Open data: finding excellence in Chicago

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Open data has formed a critical piece of a city’s architecture – as vital as any other public service – and has empowered individuals and organizations to uncover insights that stimulate institutional change. Through work with groups like 596 Acres, which leverages public data to identify available land seized by the city and employs disadvantaged New Yorkers in the maintenance and development of these city-owned spaces, I have seen the ways data can transform lives – but not all cities have the same available data at a depth that allows institutional transformation.

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Newark

Over the course of the Booker administration, the City of Newark had put interoperability and civic engagement first. From my time with IBM Corporate Citizenship collaborating with Mayor Cory Booker and the City of Newark on a “– following IBM’s Smarter Cities work with the city in 2011, I had assumed the City of Newark had embraced at least some degree of open data standards, and sought to analyse Newark 311 system and its effectiveness. I was dismayed to discover the data had not been updated since Cory Booker had left office and current Mayor Ras Baraka had assumed the post.

Lesson 1: the data is not always there – and smaller cities struggle to keep up. 

 

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What steps might Newarkers seeking to advance or participate in the civic discourse take to promote their city’s data-friendliness? How does the average small city? And who are the best-practice leaders who drive these conversations, access and foster community?

Chicago

The City of Chicago’s open data portal has not only created a home for data interoperable and downloadable across a number of data types and machine-readable formats; it puts the power of data engagement and ideation in the user’s hands. The city’s open data portal was a project of former IBMer and ex-CTO John Tolva, the pioneer of IBM’s landmark City Forward initiative, a citizen-facing hub that promoted open data by making data friendly for consumers and business users. By emphasizing the enterprise dimension of data in the early days of the open data movement, Tolva advanced a new way of managing the challenges of city governance and made the business of government – dare I say – fun.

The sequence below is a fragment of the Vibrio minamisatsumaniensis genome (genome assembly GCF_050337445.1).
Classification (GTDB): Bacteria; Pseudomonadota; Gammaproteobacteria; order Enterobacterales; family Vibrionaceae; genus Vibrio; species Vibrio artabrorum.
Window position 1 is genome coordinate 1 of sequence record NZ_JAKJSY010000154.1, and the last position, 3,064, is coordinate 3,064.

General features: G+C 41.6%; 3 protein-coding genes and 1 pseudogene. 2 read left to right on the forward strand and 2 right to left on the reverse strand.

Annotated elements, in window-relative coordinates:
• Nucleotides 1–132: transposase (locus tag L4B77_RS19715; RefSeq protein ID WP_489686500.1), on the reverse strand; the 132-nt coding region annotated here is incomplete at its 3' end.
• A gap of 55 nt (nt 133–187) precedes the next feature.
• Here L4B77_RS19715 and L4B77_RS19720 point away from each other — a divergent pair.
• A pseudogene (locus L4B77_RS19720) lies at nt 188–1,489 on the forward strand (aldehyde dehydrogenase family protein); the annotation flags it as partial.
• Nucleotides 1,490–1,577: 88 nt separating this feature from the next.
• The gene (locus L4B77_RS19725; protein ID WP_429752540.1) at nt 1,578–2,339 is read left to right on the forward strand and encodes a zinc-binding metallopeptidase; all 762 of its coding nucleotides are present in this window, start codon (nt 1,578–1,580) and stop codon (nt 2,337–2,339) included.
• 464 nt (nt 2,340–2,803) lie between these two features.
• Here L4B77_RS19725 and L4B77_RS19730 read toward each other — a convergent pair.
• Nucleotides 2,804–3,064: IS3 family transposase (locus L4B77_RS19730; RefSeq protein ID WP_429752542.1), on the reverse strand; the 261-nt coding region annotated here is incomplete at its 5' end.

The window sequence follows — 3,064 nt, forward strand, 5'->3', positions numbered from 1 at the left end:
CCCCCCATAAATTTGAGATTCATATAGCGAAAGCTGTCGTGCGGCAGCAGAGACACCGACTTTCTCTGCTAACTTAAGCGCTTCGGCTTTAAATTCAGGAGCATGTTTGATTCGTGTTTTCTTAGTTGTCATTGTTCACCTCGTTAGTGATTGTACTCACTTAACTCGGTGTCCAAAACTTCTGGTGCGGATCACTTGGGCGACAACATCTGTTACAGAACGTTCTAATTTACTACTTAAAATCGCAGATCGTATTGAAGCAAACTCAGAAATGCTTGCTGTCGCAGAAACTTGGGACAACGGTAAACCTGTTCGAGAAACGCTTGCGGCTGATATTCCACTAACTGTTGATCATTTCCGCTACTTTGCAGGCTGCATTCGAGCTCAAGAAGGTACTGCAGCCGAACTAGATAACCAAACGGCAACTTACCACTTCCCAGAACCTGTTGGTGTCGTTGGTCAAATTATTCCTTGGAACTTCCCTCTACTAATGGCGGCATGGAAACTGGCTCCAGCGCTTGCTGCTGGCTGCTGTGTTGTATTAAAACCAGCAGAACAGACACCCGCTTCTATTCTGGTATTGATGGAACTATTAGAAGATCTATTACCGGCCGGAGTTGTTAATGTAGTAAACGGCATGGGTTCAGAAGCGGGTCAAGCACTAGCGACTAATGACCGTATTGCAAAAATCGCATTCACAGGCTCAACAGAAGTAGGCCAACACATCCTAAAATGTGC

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The City of Chicago’s data portal’s user experience makes searching for relevant information easy and understandable, even for the most basic user, and emphasizes transparency through its Github, video guides on Socrata, video tutorials, and sample code on the city’s developer page. Each resource provides an avenue of entry for the average user and quickly demonstrate the skills necessary to manipulate and reshape Chicago’s data. At a critical time for Chicago, this tool is a necessary public service to allow citizens and organizations to cultivate sustainable solutions to the city’s challenges.

Lesson 2: empower the user, regardless of his or her data-savviness.